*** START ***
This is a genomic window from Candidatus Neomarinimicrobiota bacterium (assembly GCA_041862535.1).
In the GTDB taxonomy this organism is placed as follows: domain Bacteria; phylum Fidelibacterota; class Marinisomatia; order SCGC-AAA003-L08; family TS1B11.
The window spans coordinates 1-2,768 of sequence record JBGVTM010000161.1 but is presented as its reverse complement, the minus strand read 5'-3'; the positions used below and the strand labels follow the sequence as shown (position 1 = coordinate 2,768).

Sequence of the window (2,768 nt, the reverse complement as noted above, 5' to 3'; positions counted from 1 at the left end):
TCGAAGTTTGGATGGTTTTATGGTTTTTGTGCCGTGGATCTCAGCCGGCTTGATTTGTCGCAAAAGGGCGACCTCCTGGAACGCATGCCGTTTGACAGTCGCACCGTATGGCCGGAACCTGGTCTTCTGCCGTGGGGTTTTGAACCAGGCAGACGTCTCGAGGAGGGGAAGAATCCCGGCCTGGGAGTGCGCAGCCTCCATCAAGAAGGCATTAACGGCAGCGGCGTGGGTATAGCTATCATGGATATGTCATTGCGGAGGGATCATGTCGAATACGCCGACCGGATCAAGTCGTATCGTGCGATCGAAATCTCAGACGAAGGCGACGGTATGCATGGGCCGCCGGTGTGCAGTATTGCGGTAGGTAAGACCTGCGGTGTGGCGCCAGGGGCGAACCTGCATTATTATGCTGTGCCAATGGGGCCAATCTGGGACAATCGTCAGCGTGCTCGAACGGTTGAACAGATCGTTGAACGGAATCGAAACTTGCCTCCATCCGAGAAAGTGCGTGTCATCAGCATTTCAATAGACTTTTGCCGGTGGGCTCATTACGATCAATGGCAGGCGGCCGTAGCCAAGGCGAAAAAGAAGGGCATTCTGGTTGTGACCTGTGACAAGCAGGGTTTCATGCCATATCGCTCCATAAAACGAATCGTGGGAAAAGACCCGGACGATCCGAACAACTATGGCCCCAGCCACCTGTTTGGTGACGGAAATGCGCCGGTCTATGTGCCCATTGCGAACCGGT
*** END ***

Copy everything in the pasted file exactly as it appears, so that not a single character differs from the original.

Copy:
This is a genomic window from Candidatus Neomarinimicrobiota bacterium (assembly GCA_041862535.1).
In the GTDB taxonomy this organism is placed as follows: domain Bacteria; phylum Fidelibacterota; class Marinisomatia; order SCGC-AAA003-L08; family TS1B11.
The window spans coordinates 1-2,768 of sequence record JBGVTM010000161.1 but is presented as its reverse complement, the minus strand read 5'-3'; the positions used below and the strand labels follow the sequence as shown (position 1 = coordinate 2,768).

Sequence of the window (2,768 nt, the reverse complement as noted above, 5' to 3'; positions counted from 1 at the left end):
TCGAAGTTTGGATGGTTTTATGGTTTTTGTGCCGTGGATCTCAGCCGGCTTGATTTGTCGCAAAAGGGCGACCTCCTGGAACGCATGCCGTTTGACAGTCGCACCGTATGGCCGGAACCTGGTCTTCTGCCGTGGGGTTTTGAACCAGGCAGACGTCTCGAGGAGGGGAAGAATCCCGGCCTGGGAGTGCGCAGCCTCCATCAAGAAGGCATTAACGGCAGCGGCGTGGGTATAGCTATCATGGATATGTCATTGCGGAGGGATCATGTCGAATACGCCGACCGGATCAAGTCGTATCGTGCGATCGAAATCTCAGACGAAGGCGACGGTATGCATGGGCCGCCGGTGTGCAGTATTGCGGTAGGTAAGACCTGCGGTGTGGCGCCAGGGGCGAACCTGCATTATTATGCTGTGCCAATGGGGCCAATCTGGGACAATCGTCAGCGTGCTCGAACGGTTGAACAGATCGTTGAACGGAATCGAAACTTGCCTCCATCCGAGAAAGTGCGTGTCATCAGCATTTCAATAGACTTTTGCCGGTGGGCTCATTACGATCAATGGCAGGCGGCCGTAGCCAAGGCGAAAAAGAAGGGCATTCTGGTTGTGACCTGTGACAAGCAGGGTTTCATGCCATATCGCTCCATAAAACGAATCGTGGGAAAAGACCCGGACGATCCGAACAACTATGGCCCCAGCCACCTGTTTGGTGACGGAAATGCGCCGGTCTATGTGCCCATTGCGAACCGGT